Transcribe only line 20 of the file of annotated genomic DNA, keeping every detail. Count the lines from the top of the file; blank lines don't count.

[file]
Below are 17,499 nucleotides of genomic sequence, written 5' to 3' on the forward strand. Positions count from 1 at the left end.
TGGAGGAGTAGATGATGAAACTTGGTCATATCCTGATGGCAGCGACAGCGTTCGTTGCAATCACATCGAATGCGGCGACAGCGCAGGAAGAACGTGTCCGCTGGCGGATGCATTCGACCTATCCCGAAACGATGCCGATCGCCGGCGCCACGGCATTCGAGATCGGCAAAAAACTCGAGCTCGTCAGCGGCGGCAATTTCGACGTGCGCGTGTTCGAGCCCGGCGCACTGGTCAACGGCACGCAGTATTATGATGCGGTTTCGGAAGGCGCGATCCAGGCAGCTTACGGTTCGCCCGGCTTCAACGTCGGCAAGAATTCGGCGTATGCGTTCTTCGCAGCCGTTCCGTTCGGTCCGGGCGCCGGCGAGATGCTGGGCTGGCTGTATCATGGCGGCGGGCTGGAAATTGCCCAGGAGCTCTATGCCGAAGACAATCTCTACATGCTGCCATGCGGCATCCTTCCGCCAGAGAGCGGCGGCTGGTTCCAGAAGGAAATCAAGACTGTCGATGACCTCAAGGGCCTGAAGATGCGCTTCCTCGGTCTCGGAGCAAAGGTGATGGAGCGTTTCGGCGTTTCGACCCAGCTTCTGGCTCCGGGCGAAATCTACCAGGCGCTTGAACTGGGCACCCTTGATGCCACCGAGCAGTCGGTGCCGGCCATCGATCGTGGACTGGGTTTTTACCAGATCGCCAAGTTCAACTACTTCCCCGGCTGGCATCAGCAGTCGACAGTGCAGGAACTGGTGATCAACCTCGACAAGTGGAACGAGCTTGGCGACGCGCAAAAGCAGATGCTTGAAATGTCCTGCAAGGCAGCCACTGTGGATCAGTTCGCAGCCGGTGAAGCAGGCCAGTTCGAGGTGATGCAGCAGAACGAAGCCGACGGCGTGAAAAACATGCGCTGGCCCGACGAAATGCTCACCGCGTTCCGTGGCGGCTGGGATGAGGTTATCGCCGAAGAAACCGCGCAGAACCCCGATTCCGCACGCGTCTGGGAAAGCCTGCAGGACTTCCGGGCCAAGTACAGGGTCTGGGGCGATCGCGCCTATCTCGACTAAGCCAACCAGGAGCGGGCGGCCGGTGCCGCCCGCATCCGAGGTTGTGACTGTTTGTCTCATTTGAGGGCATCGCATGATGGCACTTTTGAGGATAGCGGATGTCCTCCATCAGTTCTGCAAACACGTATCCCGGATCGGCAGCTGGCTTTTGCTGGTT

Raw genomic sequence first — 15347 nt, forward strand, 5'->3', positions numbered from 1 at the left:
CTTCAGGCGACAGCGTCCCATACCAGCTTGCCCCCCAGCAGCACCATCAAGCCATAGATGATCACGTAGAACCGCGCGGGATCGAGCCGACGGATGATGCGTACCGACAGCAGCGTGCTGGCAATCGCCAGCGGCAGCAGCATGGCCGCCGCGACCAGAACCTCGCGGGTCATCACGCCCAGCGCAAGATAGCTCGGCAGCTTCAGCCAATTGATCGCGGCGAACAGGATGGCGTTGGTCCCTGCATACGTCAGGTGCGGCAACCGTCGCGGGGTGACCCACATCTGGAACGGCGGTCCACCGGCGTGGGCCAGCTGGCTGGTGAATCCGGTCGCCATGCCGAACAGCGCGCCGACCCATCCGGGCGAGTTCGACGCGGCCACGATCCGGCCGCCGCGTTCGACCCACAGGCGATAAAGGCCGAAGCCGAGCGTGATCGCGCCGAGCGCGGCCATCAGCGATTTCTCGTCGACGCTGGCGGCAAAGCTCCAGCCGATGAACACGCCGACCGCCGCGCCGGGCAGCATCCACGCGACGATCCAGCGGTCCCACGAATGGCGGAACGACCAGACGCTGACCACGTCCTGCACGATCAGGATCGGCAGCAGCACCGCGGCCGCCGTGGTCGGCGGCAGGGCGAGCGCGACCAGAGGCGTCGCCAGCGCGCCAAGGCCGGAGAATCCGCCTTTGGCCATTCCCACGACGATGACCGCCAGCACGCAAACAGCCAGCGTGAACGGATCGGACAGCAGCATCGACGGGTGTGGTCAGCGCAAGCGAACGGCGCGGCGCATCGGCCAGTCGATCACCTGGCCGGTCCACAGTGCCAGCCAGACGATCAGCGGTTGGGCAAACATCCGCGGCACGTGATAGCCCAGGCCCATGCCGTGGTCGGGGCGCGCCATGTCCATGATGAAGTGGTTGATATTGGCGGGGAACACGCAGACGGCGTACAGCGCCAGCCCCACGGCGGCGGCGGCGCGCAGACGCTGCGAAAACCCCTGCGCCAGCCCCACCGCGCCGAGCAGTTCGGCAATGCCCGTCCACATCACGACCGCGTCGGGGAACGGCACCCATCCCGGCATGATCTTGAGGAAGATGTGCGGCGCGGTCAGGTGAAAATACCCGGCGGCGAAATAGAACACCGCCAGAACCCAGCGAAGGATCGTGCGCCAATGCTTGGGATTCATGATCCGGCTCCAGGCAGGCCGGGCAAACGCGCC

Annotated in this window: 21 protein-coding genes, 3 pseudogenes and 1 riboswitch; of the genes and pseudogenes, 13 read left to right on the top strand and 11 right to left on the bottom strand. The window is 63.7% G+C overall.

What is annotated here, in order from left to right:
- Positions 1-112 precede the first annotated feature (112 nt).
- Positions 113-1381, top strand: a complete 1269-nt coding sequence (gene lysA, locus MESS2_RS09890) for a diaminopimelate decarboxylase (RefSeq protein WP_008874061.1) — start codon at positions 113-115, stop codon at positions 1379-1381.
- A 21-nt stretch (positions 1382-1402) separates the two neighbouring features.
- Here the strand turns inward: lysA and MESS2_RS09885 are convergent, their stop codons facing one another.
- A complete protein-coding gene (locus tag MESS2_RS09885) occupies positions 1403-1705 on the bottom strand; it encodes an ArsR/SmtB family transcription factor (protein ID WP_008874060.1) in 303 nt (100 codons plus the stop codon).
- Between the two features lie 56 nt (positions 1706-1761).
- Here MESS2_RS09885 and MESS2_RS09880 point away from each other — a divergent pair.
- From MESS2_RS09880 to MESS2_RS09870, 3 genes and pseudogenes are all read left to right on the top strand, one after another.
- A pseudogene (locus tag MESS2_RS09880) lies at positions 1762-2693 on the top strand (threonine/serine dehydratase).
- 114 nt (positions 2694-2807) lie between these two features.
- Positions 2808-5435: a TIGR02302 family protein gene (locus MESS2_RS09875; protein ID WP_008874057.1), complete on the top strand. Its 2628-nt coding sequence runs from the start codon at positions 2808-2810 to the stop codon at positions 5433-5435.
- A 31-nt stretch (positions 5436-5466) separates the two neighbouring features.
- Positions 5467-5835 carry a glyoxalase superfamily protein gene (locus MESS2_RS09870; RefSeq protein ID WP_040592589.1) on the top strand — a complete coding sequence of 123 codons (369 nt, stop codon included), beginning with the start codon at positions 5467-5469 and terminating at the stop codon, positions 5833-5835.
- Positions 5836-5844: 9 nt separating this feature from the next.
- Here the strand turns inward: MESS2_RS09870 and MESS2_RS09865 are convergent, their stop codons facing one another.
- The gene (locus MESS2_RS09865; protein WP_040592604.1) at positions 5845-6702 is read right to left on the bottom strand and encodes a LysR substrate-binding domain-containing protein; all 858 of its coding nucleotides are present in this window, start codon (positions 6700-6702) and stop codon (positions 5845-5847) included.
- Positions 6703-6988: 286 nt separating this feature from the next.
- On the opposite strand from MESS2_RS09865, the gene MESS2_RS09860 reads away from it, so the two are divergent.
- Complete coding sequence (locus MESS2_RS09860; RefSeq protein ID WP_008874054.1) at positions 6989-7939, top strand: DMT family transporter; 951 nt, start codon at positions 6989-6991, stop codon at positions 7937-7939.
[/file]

- Positions 5836-5844: 9 nt separating this feature from the next.